Gather all of America’s inmates together, and their population would equal the country’s fourth-largest city. Doran Larson has assembled the largest collection of essays by people in American prisons, in order to depict the problems of the corrections system and the effects on those imprisoned.
Larson, professor of English and creative writing at Hamilton College, will speak at New College of Florida at 7 p.m. Friday, Oct. 24, in the Chae Auditorium of Heiser Natural Sciences Center. The talk is free and open to the public.
He is the editor of “Fourth City: Essays from the Prison in America,” which includes 71 essays from prisoners in 27 states, representing the breadth of experiences from the nearly 2.3 million incarcerated in America.
The book is published by Michigan University Press, which describes it as follows:
In essays as moving as they are eloquent, the authors speak out against a national prison complex that fails so badly at the task of rehabilitation that 60 percent of the 650,000 Americans released each year return to prison. These essays document the authors’ efforts at self-help, the institutional resistance such efforts meet at nearly every turn, and the impact, in money and lives, that this resistance has on the public.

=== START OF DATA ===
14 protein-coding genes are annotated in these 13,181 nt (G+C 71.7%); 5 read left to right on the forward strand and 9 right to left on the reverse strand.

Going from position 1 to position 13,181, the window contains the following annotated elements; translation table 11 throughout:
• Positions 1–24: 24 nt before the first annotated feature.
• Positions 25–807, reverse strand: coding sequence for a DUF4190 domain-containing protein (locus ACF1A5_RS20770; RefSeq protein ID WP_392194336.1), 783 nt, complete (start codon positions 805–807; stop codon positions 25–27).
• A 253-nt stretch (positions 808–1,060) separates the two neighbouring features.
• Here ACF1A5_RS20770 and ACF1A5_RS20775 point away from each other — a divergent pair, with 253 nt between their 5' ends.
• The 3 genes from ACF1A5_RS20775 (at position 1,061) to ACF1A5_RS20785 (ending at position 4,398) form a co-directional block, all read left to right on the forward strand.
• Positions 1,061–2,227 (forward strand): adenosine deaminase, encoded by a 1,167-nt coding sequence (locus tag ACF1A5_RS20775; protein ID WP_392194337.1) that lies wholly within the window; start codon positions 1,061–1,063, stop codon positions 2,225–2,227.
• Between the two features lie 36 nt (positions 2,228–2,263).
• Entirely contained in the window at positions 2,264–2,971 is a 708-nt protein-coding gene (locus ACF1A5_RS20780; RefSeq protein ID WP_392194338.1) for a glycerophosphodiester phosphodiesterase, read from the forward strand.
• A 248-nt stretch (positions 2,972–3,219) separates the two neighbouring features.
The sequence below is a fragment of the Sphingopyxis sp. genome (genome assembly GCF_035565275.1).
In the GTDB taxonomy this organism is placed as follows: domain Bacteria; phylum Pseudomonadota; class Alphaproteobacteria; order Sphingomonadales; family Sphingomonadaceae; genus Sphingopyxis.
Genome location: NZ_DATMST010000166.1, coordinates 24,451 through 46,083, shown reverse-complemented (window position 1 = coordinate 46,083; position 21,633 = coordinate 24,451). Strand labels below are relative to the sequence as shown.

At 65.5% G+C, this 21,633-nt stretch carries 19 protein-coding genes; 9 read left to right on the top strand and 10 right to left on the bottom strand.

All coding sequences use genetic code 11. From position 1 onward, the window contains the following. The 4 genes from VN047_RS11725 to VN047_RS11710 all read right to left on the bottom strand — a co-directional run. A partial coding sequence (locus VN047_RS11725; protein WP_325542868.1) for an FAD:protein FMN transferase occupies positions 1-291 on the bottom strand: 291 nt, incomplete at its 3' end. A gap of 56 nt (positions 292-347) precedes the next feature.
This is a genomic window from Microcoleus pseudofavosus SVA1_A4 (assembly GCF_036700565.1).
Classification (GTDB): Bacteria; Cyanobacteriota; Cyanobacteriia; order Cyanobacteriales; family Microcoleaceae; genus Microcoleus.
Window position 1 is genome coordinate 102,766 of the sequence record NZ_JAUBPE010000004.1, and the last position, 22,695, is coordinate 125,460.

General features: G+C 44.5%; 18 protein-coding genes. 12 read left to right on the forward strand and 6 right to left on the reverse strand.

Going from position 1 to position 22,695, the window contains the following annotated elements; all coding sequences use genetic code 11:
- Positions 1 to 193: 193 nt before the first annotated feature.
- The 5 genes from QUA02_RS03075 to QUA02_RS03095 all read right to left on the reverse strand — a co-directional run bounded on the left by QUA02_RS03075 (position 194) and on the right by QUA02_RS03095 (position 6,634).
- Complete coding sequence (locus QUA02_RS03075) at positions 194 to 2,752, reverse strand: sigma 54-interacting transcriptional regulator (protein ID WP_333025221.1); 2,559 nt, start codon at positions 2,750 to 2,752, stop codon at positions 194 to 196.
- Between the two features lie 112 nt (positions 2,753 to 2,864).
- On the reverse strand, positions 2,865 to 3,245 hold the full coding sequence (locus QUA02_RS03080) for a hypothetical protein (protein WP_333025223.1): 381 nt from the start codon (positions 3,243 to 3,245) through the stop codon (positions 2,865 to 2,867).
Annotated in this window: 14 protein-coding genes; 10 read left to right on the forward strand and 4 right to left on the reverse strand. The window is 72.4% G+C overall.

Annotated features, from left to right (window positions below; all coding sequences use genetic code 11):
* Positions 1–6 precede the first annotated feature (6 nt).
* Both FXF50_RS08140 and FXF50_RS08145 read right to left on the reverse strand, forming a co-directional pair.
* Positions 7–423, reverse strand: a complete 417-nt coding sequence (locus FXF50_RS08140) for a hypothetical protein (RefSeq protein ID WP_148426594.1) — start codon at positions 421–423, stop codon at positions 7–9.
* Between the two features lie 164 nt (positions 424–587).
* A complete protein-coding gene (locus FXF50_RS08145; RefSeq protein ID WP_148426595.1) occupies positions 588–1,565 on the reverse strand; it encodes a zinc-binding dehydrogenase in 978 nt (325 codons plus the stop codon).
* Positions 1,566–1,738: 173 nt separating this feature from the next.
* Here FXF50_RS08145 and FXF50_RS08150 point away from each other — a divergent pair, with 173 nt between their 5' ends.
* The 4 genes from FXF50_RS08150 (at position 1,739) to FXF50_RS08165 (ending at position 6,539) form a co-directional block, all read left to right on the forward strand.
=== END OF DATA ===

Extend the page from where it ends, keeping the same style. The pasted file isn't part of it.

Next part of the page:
Directly confronting the images of prisons and prisoners manufactured by popular media, so-called reality TV, and for-profit local and national news sources, Fourth City recognizes American prisoners as our primary, frontline witnesses to the dysfunction of the largest prison system on earth.
Library Journal said the book “should be mandatory reading by anyone involved in criminal justice.”
Larson also is the founder of The Attica Writer’s Workshop and the “Attica-Genesee Teaching Project,” which began delivering college-credit courses inside Attica in January 2011.